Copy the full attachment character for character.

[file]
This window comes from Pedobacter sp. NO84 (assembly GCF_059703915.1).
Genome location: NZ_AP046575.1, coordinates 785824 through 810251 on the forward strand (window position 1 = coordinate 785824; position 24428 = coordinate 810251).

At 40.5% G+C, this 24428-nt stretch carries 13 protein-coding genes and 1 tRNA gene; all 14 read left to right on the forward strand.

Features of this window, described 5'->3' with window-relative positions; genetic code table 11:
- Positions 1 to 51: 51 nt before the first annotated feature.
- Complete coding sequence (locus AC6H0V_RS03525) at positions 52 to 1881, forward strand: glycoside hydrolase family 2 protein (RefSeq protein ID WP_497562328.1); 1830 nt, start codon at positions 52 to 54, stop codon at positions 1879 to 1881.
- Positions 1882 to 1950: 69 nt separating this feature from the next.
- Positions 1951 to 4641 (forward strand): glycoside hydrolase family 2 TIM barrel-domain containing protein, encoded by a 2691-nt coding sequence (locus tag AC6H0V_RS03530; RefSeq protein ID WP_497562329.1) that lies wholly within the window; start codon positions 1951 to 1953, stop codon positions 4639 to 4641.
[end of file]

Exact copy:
This window comes from Pedobacter sp. NO84 (assembly GCF_059703915.1).
Genome location: NZ_AP046575.1, coordinates 785824 through 810251 on the forward strand (window position 1 = coordinate 785824; position 24428 = coordinate 810251).

At 40.5% G+C, this 24428-nt stretch carries 13 protein-coding genes and 1 tRNA gene; all 14 read left to right on the forward strand.

Features of this window, described 5'->3' with window-relative positions; genetic code table 11:
- Positions 1 to 51: 51 nt before the first annotated feature.
- Complete coding sequence (locus AC6H0V_RS03525) at positions 52 to 1881, forward strand: glycoside hydrolase family 2 protein (RefSeq protein ID WP_497562328.1); 1830 nt, start codon at positions 52 to 54, stop codon at positions 1879 to 1881.
- Positions 1882 to 1950: 69 nt separating this feature from the next.
- Positions 1951 to 4641 (forward strand): glycoside hydrolase family 2 TIM barrel-domain containing protein, encoded by a 2691-nt coding sequence (locus tag AC6H0V_RS03530; RefSeq protein ID WP_497562329.1) that lies wholly within the window; start codon positions 1951 to 1953, stop codon positions 4639 to 4641.